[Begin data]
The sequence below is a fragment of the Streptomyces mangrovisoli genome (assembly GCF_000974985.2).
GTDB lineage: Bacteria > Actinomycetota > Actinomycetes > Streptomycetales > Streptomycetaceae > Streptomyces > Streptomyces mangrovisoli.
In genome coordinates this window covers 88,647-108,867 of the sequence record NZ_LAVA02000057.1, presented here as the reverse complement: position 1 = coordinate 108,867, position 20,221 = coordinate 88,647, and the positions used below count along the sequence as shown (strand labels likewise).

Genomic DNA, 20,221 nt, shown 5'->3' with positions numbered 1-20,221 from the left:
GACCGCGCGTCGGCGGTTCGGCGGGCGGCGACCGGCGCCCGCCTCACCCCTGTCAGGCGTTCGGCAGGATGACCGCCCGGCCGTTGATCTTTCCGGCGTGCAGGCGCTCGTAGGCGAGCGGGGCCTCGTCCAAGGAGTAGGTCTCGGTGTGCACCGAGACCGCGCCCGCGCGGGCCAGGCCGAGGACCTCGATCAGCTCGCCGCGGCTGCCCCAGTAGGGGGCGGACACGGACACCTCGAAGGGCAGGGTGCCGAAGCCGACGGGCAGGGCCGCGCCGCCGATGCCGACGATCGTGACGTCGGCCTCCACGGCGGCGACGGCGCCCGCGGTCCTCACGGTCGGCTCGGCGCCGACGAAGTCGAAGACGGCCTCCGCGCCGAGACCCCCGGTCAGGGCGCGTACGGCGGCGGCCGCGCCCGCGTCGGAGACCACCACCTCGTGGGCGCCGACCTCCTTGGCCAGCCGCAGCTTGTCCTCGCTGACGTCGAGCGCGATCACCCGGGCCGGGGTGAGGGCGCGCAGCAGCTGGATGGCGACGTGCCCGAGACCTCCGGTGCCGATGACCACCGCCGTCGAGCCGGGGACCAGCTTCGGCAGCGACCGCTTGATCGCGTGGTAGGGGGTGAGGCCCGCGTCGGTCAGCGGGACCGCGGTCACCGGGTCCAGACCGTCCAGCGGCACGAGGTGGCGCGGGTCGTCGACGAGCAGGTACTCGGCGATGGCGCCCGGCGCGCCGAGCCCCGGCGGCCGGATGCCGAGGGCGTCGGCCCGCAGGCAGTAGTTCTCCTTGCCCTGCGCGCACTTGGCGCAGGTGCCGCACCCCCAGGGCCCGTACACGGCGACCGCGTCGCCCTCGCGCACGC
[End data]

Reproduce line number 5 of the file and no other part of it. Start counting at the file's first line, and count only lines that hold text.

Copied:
GACCGCGCGTCGGCGGTTCGGCGGGCGGCGACCGGCGCCCGCCTCACCCCTGTCAGGCGTTCGGCAGGATGACCGCCCGGCCGTTGATCTTTCCGGCGTGCAGGCGCTCGTAGGCGAGCGGGGCCTCGTCCAAGGAGTAGGTCTCGGTGTGCACCGAGACCGCGCCCGCGCGGGCCAGGCCGAGGACCTCGATCAGCTCGCCGCGGCTGCCCCAGTAGGGGGCGGACACGGACACCTCGAAGGGCAGGGTGCCGAAGCCGACGGGCAGGGCCGCGCCGCCGATGCCGACGATCGTGACGTCGGCCTCCACGGCGGCGACGGCGCCCGCGGTCCTCACGGTCGGCTCGGCGCCGACGAAGTCGAAGACGGCCTCCGCGCCGAGACCCCCGGTCAGGGCGCGTACGGCGGCGGCCGCGCCCGCGTCGGAGACCACCACCTCGTGGGCGCCGACCTCCTTGGCCAGCCGCAGCTTGTCCTCGCTGACGTCGAGCGCGATCACCCGGGCCGGGGTGAGGGCGCGCAGCAGCTGGATGGCGACGTGCCCGAGACCTCCGGTGCCGATGACCACCGCCGTCGAGCCGGGGACCAGCTTCGGCAGCGACCGCTTGATCGCGTGGTAGGGGGTGAGGCCCGCGTCGGTCAGCGGGACCGCGGTCACCGGGTCCAGACCGTCCAGCGGCACGAGGTGGCGCGGGTCGTCGACGAGCAGGTACTCGGCGATGGCGCCCGGCGCGCCGAGCCCCGGCGGCCGGATGCCGAGGGCGTCGGCCCGCAGGCAGTAGTTCTCCTTGCCCTGCGCGCACTTGGCGCAGGTGCCGCACCCCCAGGGCCCGTACACGGCGACCGCGTCGCCCTCGCGCACGC